Egypt has agreed to buy two Mistral-class warships from France, the French government said Wednesday, announcing its second military sale to the economically-strapped country this year.
The assault ships, which can each carry 16 helicopter gunships, 700 troops and up to 50 armored vehicles, were originally intended for Russia. France continued building to Russia's specifications including stenciling Cyrillic writing throughout the vessels until the deal finally fell apart because of the Ukrainian crisis. It was originally supposed to be the biggest arms sale ever by a NATO country to Russia.
France agreed to refund 950 million euros ($1 billion) already paid by Russia. France didn't say how much Egypt agreed to pay, but denied losing money.
Egypt also purchased 24 advanced fighter jets from France earlier this year for nearly $6 billion, as it sought international help to bomb ISIS targets.
Abdel-Fattah el-Sissi was the leading figure of the military coup that ousted Morsi on July 3, 2013. After el-Sissi took power, security forces targeted the political protestors standing against the coup. The protestors were either killed or arrested. Furthermore, Morsi was put on trial for various alleged charges and the Muslim Brotherhood was declared as a terrorist organization by the Egyptian court.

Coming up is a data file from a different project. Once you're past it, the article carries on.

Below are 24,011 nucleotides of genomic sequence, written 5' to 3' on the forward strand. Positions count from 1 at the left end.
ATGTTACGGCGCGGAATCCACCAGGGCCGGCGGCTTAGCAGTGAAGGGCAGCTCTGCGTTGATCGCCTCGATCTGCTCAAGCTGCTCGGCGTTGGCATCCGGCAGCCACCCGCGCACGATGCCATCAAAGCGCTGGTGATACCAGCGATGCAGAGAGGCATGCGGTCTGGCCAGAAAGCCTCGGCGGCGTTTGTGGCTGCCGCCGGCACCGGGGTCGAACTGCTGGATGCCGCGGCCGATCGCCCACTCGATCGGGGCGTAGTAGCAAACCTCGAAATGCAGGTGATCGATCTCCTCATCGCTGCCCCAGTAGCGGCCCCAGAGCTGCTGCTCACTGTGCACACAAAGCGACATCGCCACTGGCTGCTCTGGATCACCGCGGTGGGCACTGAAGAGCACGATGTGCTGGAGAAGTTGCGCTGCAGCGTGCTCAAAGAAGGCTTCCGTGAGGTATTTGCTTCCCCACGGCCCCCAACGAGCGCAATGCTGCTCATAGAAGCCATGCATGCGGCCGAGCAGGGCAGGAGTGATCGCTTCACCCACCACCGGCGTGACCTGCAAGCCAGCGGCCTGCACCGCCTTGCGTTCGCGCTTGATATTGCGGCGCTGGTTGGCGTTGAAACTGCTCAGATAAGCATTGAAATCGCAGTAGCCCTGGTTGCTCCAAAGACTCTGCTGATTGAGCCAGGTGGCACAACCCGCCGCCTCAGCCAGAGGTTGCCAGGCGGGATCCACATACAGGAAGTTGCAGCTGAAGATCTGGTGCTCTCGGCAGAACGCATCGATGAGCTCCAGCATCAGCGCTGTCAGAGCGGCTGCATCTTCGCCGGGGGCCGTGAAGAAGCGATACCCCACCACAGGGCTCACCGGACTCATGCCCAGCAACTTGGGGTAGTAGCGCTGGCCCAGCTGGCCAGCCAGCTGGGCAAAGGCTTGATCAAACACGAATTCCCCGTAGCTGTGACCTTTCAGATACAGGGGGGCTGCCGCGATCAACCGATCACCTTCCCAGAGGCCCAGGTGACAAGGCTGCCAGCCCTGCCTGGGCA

Since the coup, thousands of other Egyptians have been put in prison for supporting former President Morsi. Many journalists, academics and supporters of democracy have been detained and held in military facilities. Many of those who were jailed have died in custody as a result of mistreatment.
Turkey was among the countries that are rumored to buy the warships as it plans to increase it presence in the eastern Mediterranean.